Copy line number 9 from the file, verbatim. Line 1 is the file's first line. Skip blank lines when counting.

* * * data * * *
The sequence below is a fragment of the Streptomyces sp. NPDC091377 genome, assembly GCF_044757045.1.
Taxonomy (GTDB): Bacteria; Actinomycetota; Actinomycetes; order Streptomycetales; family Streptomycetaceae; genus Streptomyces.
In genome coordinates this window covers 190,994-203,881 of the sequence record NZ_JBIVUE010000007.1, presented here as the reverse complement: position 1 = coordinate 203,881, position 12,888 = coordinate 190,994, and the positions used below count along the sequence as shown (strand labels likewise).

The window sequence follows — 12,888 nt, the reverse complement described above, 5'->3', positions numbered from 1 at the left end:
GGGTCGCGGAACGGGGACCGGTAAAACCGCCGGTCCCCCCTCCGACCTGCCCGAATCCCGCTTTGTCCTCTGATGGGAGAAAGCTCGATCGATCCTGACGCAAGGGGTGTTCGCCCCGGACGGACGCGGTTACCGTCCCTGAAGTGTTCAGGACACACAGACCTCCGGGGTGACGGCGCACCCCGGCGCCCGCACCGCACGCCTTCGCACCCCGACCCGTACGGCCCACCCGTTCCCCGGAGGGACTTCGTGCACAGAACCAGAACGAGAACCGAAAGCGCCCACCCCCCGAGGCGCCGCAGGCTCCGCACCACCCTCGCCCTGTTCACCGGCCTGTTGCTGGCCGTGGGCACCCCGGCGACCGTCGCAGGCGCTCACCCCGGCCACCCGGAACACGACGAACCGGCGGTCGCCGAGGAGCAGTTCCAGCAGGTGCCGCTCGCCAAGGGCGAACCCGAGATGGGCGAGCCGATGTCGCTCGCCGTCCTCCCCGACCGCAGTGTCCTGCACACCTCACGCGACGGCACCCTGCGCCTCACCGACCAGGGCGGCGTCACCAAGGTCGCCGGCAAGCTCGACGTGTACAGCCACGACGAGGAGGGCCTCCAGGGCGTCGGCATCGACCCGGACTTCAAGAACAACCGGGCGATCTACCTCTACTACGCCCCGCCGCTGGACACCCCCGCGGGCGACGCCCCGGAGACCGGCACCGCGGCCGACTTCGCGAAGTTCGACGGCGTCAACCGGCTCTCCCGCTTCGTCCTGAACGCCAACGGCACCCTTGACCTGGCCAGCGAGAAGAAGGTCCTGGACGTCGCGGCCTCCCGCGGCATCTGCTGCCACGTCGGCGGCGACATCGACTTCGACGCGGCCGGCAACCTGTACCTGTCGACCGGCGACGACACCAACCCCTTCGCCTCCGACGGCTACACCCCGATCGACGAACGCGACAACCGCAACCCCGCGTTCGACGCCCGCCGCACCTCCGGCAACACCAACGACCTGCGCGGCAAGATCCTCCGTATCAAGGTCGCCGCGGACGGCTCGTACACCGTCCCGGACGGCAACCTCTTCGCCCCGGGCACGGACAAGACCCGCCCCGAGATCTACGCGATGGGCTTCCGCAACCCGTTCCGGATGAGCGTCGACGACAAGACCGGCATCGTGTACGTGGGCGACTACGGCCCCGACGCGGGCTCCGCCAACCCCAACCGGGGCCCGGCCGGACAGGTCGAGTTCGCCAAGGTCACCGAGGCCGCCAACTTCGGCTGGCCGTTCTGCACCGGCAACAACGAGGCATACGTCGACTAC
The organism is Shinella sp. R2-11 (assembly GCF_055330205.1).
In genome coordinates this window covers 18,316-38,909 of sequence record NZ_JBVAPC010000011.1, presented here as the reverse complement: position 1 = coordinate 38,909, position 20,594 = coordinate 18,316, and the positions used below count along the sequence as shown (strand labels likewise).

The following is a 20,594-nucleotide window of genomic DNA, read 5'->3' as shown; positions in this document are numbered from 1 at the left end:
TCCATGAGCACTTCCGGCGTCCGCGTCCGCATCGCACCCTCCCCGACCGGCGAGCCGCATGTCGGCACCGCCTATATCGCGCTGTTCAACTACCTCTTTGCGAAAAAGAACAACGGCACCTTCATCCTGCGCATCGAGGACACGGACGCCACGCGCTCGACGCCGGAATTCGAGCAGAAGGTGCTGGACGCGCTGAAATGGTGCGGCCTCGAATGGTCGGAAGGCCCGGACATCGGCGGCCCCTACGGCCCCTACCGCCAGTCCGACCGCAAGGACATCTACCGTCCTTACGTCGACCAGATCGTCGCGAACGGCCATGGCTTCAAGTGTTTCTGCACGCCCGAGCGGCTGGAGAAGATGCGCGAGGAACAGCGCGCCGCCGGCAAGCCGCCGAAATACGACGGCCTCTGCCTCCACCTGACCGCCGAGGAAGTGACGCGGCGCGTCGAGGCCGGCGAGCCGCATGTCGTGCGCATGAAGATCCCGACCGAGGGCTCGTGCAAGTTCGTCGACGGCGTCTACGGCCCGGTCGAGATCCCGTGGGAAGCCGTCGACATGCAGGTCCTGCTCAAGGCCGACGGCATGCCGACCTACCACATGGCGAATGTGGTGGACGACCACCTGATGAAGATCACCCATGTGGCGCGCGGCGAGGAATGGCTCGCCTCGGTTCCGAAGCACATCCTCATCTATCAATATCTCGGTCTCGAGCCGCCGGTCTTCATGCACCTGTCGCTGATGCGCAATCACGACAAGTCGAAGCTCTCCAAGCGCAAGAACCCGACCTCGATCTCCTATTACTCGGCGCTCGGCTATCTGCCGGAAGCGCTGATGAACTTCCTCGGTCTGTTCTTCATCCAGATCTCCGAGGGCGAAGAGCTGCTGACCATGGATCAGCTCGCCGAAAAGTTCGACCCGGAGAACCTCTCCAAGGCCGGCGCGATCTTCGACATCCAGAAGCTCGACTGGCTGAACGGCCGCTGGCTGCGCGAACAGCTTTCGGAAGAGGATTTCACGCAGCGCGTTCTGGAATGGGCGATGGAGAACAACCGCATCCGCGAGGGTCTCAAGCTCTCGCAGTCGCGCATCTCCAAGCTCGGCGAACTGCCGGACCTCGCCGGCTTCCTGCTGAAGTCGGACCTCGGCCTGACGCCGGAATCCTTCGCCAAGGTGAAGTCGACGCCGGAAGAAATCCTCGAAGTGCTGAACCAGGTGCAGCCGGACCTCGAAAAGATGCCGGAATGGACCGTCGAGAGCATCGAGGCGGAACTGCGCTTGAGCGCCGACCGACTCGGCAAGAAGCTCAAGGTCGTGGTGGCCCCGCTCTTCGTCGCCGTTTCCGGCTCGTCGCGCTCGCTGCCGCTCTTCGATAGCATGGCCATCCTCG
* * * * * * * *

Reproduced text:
TCCATGAGCACTTCCGGCGTCCGCGTCCGCATCGCACCCTCCCCGACCGGCGAGCCGCATGTCGGCACCGCCTATATCGCGCTGTTCAACTACCTCTTTGCGAAAAAGAACAACGGCACCTTCATCCTGCGCATCGAGGACACGGACGCCACGCGCTCGACGCCGGAATTCGAGCAGAAGGTGCTGGACGCGCTGAAATGGTGCGGCCTCGAATGGTCGGAAGGCCCGGACATCGGCGGCCCCTACGGCCCCTACCGCCAGTCCGACCGCAAGGACATCTACCGTCCTTACGTCGACCAGATCGTCGCGAACGGCCATGGCTTCAAGTGTTTCTGCACGCCCGAGCGGCTGGAGAAGATGCGCGAGGAACAGCGCGCCGCCGGCAAGCCGCCGAAATACGACGGCCTCTGCCTCCACCTGACCGCCGAGGAAGTGACGCGGCGCGTCGAGGCCGGCGAGCCGCATGTCGTGCGCATGAAGATCCCGACCGAGGGCTCGTGCAAGTTCGTCGACGGCGTCTACGGCCCGGTCGAGATCCCGTGGGAAGCCGTCGACATGCAGGTCCTGCTCAAGGCCGACGGCATGCCGACCTACCACATGGCGAATGTGGTGGACGACCACCTGATGAAGATCACCCATGTGGCGCGCGGCGAGGAATGGCTCGCCTCGGTTCCGAAGCACATCCTCATCTATCAATATCTCGGTCTCGAGCCGCCGGTCTTCATGCACCTGTCGCTGATGCGCAATCACGACAAGTCGAAGCTCTCCAAGCGCAAGAACCCGACCTCGATCTCCTATTACTCGGCGCTCGGCTATCTGCCGGAAGCGCTGATGAACTTCCTCGGTCTGTTCTTCATCCAGATCTCCGAGGGCGAAGAGCTGCTGACCATGGATCAGCTCGCCGAAAAGTTCGACCCGGAGAACCTCTCCAAGGCCGGCGCGATCTTCGACATCCAGAAGCTCGACTGGCTGAACGGCCGCTGGCTGCGCGAACAGCTTTCGGAAGAGGATTTCACGCAGCGCGTTCTGGAATGGGCGATGGAGAACAACCGCATCCGCGAGGGTCTCAAGCTCTCGCAGTCGCGCATCTCCAAGCTCGGCGAACTGCCGGACCTCGCCGGCTTCCTGCTGAAGTCGGACCTCGGCCTGACGCCGGAATCCTTCGCCAAGGTGAAGTCGACGCCGGAAGAAATCCTCGAAGTGCTGAACCAGGTGCAGCCGGACCTCGAAAAGATGCCGGAATGGACCGTCGAGAGCATCGAGGCGGAACTGCGCTTGAGCGCCGACCGACTCGGCAAGAAGCTCAAGGTCGTGGTGGCCCCGCTCTTCGTCGCCGTTTCCGGCTCGTCGCGCTCGCTGCCGCTCTTCGATAGCATGGCCATCCTCG